Contributions of larval biology to crustacean research: a review

Klaus.Anger [ at ]


Many aquatic crustaceans pass through a complex life cycle comprising a benthic juvenile-adult and a pelagic larval phase. In the study of aquatic ecology, meroplanktonic larvae are therefore considered as principal components of benthic-pelagic coupling processes. As a consequence of radical transitions of life style, larvae differ from conspecific adults in their ecology, behaviour, nutrition, morphology, and physiology. Ontogenetic changes of these traits, as well as carry-over effects of larval condition on postmetamorphic fitness of benthic juveniles, are subjects of the interdisciplinary field of larval biology. Larval biology is thus not only an intrinsic part of life-history studies, but contributes essential information also to various other biological disciplines, including the broad area of crustacean research. For economically important species, it provides critical information for the development of aquaculture techniques or for the management of sustainable fisheries. Inferring from heritable ontogenetic patterns, comparative studies of larval morphology also aid the identification of phylogenetic relationships within and among higher taxa (Evo-Devo perspective). On the other hand, larval traits may be modified by environmental factors, which link larval ecology to developmental biology (Eco-Devo approach). Patterns of larval dispersal, mortality, and recruitment are crucial for the stability of benthic populations and communities. These aspects of supply-side ecology have also consequences for patterns of biogeographic distribution, population connectivity, genetic diversity, and the formation of metapopulations. In addition, the spread of introduced species in recipient regions may be explained or predicted through developmental and ecophysiological traits of their larvae. In evolutionary biology, knowledge of reproductive and developmental adaptations is crucial for the understanding of limnic and terrestrial invasions by originally marine crustaceans.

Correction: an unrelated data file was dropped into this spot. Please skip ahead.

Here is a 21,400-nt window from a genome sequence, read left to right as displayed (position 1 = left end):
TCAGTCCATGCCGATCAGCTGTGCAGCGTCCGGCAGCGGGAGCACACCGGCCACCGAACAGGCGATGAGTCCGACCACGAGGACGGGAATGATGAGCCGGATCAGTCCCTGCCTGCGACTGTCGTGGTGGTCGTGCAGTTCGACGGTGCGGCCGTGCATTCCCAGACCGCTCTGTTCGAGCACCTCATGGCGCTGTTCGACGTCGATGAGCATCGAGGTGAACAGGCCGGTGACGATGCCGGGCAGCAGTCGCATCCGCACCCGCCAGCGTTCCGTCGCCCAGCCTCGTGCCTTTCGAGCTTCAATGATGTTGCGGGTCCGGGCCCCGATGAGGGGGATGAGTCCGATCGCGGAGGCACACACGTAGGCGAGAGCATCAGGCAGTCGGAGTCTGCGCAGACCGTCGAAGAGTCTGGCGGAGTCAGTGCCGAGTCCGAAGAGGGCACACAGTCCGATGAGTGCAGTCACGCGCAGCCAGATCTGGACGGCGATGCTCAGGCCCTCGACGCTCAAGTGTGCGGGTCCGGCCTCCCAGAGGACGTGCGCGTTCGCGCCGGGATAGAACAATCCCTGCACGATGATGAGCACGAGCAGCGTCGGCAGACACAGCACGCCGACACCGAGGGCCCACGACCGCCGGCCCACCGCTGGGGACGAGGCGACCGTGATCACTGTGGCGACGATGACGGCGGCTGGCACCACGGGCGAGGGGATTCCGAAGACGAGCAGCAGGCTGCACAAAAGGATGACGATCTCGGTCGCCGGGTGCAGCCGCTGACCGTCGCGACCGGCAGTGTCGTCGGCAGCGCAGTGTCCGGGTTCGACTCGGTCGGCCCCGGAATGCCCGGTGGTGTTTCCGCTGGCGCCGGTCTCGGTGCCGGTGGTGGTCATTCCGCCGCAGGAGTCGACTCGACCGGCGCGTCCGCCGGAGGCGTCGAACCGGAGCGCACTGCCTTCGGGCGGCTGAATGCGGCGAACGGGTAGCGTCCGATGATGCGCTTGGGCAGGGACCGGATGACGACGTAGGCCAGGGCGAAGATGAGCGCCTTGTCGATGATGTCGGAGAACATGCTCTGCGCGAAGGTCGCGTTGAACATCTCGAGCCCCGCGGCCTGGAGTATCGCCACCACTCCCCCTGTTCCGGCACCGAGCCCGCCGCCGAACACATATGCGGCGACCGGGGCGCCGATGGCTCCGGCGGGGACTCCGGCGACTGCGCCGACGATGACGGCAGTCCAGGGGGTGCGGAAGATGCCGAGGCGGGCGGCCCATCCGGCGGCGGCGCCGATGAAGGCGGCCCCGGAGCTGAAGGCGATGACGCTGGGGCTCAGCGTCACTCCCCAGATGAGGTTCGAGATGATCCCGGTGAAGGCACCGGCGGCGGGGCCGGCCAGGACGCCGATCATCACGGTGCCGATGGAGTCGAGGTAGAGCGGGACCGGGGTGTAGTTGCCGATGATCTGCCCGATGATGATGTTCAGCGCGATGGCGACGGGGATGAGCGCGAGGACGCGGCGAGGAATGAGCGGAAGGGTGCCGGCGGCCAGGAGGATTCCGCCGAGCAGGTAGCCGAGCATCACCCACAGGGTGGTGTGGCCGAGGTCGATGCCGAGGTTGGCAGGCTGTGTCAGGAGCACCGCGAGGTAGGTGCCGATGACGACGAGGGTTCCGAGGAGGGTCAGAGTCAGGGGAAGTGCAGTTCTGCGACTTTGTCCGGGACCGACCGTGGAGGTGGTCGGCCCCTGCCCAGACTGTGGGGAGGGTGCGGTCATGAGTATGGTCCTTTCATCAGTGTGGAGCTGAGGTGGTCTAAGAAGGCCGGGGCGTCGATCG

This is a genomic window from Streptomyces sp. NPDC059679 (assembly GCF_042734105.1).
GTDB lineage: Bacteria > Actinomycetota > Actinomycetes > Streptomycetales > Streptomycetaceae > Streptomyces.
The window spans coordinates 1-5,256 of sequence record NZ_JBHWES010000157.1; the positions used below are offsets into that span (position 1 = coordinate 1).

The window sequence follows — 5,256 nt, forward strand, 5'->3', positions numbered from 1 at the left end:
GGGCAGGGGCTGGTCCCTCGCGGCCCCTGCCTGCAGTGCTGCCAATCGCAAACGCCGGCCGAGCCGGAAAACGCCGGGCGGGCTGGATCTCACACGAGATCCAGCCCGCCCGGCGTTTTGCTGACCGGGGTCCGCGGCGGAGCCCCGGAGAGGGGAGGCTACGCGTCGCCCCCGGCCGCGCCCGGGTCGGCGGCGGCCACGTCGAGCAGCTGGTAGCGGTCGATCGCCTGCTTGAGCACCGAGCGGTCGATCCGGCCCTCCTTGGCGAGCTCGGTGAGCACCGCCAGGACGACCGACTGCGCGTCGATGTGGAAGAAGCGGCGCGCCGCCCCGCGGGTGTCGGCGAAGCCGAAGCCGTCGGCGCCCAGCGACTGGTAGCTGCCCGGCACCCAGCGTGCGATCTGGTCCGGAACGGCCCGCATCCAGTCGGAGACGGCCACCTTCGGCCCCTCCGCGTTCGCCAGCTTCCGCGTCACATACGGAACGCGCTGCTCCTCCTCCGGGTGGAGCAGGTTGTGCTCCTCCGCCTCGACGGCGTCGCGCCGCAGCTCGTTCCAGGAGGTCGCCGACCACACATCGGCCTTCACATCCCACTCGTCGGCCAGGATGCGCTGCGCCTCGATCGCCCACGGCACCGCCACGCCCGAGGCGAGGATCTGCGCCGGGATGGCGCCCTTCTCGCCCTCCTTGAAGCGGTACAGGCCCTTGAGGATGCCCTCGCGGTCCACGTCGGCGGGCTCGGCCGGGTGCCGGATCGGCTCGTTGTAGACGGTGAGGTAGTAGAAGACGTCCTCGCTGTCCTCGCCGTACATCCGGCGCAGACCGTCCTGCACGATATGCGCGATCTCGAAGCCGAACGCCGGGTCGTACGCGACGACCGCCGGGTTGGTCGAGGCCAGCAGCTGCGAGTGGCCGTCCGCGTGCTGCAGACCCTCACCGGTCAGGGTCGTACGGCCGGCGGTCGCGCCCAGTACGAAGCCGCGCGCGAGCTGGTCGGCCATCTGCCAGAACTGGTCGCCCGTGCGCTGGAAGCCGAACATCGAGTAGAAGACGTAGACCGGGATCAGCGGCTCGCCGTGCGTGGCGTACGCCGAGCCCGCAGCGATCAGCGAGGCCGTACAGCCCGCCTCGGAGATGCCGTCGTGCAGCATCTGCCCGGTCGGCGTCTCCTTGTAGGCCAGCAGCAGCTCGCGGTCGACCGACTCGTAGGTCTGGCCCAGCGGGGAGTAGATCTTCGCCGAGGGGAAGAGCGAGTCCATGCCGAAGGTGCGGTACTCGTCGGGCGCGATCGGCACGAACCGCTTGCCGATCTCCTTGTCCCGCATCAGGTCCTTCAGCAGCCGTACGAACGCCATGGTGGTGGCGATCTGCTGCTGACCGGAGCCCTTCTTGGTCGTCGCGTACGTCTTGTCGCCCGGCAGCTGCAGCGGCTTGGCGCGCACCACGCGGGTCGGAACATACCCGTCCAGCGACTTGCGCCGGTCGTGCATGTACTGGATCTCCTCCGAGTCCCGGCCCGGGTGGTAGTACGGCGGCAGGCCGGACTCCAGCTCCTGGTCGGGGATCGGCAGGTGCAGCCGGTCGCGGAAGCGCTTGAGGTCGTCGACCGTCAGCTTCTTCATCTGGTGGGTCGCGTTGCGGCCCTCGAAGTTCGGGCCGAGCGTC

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Anger, K. (2006): Contributions of larval biology to crustacean research: a review , Invertebrate Reproduction & Development, 49 (3), pp. 175-205 .

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